Bogotá, Colombia Trip Summary

Entitled “The Colombian Peace Process: A Human Rights Perspective,” our trip sought to grapple with the peace accords between the Colombian government of Juan Manuel Santos and the Fuerzas Armadas Revolucionarias de Colombia (FARC) within the context of the international human rights regime. Since formal negotiations re-launched in 2012, preliminary accords on rural develop-ment, drug policy reform, political participation for the opposition, and a truth commission have been reached. However, some of the most difficult issues remain unresolved, including reparations to victims; the nature of disarmament, demobilization, and reintegration of FARC combatants; the punishment of human rights abusers on both sides of the aisle; and the ratification of the treaty.

During our time in Colombia, we explored al of these issues from multiple vantage points, considering both the roles and responsibilities of the government, the FARC, the Ejército de Liberación Nacional (ELN), the Colombian public, and the host of relevant international stakeholders, particularly the United States, Cuba, Norway, and Venezuela as well as non-state actors like the Organization of American States (OAS), the Human Rights Council (HRC), and human rights NGOs (e.g. Amnesty International). In addition, an underlying leitmotif of the trip concerned the political and artistic representations, that is, the “words and images,” of the Colombian conflict and of the peace process. By taking in the street art of Bogotá and visiting the Center for Memory, Peace, and Reconciliation, we gained insight into how the historical and social memory of the conflict will carry over in the post-conflict period.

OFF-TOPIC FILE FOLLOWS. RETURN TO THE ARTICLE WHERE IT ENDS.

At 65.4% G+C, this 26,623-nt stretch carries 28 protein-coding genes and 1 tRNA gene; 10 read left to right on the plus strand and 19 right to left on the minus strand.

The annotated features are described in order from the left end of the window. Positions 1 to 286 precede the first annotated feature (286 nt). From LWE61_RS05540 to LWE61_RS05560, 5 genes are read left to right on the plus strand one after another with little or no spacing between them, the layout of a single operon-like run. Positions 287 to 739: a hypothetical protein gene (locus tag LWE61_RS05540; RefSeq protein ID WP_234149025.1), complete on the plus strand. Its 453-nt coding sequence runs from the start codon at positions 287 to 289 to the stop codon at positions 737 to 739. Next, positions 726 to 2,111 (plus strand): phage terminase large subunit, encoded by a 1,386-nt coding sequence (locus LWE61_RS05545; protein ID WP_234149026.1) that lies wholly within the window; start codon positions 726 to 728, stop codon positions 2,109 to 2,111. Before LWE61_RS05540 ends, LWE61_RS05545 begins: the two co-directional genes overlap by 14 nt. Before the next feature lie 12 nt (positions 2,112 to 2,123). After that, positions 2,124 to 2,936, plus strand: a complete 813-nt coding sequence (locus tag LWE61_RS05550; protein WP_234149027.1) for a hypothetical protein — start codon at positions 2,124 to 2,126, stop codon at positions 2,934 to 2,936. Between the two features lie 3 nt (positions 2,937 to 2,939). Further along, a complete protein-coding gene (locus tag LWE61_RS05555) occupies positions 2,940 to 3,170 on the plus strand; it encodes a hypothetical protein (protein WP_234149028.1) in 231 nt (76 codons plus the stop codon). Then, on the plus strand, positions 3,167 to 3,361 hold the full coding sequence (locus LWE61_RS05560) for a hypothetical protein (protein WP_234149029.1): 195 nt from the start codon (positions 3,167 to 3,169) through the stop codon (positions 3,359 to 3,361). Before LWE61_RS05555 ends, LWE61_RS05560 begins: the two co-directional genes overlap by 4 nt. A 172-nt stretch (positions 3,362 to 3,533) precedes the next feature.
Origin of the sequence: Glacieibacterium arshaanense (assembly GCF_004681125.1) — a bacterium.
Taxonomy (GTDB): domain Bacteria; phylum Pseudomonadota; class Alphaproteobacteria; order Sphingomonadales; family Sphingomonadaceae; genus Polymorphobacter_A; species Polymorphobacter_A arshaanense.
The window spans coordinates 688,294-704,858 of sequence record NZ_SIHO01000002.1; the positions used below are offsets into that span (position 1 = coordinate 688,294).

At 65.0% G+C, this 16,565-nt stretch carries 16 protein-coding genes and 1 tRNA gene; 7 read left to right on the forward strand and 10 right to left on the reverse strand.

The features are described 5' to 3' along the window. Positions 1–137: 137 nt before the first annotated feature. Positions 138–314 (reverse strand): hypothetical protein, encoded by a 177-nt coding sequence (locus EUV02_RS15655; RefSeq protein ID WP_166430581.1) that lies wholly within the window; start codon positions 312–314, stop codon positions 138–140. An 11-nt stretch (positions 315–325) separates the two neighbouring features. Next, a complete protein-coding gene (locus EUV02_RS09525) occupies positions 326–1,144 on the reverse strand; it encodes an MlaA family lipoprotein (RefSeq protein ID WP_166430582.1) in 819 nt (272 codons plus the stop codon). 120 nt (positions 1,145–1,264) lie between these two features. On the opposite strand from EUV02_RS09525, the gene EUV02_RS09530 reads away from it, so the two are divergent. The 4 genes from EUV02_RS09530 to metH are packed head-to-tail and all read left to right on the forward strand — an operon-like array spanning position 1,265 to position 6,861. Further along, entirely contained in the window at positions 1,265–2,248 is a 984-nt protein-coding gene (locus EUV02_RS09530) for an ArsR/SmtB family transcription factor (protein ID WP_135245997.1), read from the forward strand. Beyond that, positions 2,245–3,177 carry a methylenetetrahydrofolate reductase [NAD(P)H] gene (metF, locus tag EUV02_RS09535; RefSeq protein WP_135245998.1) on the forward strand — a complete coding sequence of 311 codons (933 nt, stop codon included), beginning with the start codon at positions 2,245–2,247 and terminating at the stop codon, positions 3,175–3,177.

As part of our educational experience, we met with the following individuals:

  • Michael Reed Hurtado, Professor at Yale University and human rights lawyer
  • Gonzalo Hernández, Chair of the Economics Dept. at the Universidad Javeriana
  • Horacio Serpa, Colombian senator, three-time presidential candidate, and peace negotiator
  • Leonardo SanMiguel, Congressional adviser and campaign strategist
  • Angelika Rettberg, Professor and head of post-conflict Masters Program at the Universidad de los Andes

Throughout each of our encounters and activities, we often asked our contacts and ourselves the following questions: What sets this peace process apart? After five decades of war, what will a post-conflict Colombia look like? How will the process be remembered and historicized? In what ways will a peace treaty with the FARC impact the country’s role in the region? Below are our answers to some of these questions. Though there is still much ground to cover, we hope that our thoughts and experiences can be a starting point for a more in-depth conversation not only about Colombia’s particular situation but also about conflict resolution in the 21st century.


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